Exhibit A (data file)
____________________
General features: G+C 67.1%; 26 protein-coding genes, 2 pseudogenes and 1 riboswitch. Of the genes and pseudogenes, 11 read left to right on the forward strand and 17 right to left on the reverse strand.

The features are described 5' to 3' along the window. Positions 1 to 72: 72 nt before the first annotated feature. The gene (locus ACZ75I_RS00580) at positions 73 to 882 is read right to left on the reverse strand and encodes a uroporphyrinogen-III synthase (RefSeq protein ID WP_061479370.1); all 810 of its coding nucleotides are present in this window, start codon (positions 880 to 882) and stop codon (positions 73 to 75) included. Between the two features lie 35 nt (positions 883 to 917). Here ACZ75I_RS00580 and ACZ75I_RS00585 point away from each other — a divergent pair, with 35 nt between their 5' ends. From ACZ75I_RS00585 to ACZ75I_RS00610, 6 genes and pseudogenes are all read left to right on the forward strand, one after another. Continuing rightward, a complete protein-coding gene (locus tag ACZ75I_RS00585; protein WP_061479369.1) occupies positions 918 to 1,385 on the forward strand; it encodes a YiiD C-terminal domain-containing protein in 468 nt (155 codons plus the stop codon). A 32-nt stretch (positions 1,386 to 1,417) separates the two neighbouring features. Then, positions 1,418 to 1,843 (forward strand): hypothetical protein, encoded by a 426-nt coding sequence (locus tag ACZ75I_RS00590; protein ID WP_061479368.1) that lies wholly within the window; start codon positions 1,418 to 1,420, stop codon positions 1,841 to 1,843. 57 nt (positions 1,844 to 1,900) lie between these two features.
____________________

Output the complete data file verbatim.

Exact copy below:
General features: G+C 67.1%; 26 protein-coding genes, 2 pseudogenes and 1 riboswitch. Of the genes and pseudogenes, 11 read left to right on the forward strand and 17 right to left on the reverse strand.

The features are described 5' to 3' along the window. Positions 1 to 72: 72 nt before the first annotated feature. The gene (locus ACZ75I_RS00580) at positions 73 to 882 is read right to left on the reverse strand and encodes a uroporphyrinogen-III synthase (RefSeq protein ID WP_061479370.1); all 810 of its coding nucleotides are present in this window, start codon (positions 880 to 882) and stop codon (positions 73 to 75) included. Between the two features lie 35 nt (positions 883 to 917). Here ACZ75I_RS00580 and ACZ75I_RS00585 point away from each other — a divergent pair, with 35 nt between their 5' ends. From ACZ75I_RS00585 to ACZ75I_RS00610, 6 genes and pseudogenes are all read left to right on the forward strand, one after another. Continuing rightward, a complete protein-coding gene (locus tag ACZ75I_RS00585; protein WP_061479369.1) occupies positions 918 to 1,385 on the forward strand; it encodes a YiiD C-terminal domain-containing protein in 468 nt (155 codons plus the stop codon). A 32-nt stretch (positions 1,386 to 1,417) separates the two neighbouring features. Then, positions 1,418 to 1,843 (forward strand): hypothetical protein, encoded by a 426-nt coding sequence (locus tag ACZ75I_RS00590; protein ID WP_061479368.1) that lies wholly within the window; start codon positions 1,418 to 1,420, stop codon positions 1,841 to 1,843. 57 nt (positions 1,844 to 1,900) lie between these two features.